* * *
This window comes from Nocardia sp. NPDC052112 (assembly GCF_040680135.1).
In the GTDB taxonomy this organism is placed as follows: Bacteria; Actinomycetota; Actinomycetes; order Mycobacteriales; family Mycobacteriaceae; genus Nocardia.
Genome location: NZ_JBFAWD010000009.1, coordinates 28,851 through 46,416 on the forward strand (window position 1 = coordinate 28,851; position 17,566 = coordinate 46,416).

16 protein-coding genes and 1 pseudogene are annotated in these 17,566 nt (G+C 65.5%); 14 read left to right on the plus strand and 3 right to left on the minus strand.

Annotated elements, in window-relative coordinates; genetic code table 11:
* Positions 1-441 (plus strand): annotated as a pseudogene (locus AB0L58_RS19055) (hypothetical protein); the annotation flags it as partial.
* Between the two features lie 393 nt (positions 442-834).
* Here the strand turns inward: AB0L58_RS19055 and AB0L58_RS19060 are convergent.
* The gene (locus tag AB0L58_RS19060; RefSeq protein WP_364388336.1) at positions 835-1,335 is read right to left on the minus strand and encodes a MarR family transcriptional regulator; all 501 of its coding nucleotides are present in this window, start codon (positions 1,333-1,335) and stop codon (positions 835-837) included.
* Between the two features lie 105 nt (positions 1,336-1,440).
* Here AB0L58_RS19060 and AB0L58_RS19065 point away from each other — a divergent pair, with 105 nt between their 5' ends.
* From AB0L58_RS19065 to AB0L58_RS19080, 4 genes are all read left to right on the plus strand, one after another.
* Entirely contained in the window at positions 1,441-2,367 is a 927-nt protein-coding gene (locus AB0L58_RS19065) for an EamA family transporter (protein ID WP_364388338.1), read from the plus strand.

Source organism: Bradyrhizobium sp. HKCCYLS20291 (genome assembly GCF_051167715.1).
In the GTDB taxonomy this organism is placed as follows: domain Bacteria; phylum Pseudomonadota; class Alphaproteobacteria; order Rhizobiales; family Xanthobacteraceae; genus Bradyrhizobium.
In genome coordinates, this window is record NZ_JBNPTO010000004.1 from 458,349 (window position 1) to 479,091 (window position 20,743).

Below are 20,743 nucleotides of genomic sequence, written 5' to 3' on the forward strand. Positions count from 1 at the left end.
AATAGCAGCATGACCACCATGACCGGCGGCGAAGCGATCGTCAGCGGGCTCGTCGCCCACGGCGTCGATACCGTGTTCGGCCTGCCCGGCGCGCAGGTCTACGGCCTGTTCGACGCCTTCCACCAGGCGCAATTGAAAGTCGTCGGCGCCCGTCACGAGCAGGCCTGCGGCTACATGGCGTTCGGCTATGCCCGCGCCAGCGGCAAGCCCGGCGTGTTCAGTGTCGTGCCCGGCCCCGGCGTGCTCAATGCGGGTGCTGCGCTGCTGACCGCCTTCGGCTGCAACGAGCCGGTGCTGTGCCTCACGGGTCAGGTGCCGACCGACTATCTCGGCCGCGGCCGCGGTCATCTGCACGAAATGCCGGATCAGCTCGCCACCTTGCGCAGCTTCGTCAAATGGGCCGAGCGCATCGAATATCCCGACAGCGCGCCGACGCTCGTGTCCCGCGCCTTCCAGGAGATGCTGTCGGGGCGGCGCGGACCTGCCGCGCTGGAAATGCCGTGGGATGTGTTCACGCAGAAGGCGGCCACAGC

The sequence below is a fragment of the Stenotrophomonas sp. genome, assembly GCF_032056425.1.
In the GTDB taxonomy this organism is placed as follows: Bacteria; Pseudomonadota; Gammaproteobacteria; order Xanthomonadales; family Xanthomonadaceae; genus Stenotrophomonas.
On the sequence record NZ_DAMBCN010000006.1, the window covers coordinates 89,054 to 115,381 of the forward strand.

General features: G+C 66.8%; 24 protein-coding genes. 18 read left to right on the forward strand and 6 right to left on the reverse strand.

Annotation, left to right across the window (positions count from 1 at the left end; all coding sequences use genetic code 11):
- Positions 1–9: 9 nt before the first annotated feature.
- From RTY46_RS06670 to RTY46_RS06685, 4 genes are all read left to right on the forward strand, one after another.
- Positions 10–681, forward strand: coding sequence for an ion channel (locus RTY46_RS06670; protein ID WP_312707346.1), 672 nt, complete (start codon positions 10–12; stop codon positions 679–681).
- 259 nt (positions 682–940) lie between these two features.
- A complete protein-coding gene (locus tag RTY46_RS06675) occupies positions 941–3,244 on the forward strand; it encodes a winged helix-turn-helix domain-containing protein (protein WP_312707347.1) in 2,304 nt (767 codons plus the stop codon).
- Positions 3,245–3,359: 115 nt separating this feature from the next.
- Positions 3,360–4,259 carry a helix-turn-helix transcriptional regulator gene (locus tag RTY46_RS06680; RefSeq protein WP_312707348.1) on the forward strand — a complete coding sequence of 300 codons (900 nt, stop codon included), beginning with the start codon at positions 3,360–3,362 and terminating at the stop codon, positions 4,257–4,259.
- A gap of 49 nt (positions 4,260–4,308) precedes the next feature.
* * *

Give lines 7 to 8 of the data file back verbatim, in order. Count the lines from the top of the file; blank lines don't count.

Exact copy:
* Between the two features lie 393 nt (positions 442-834).
* Here the strand turns inward: AB0L58_RS19055 and AB0L58_RS19060 are convergent.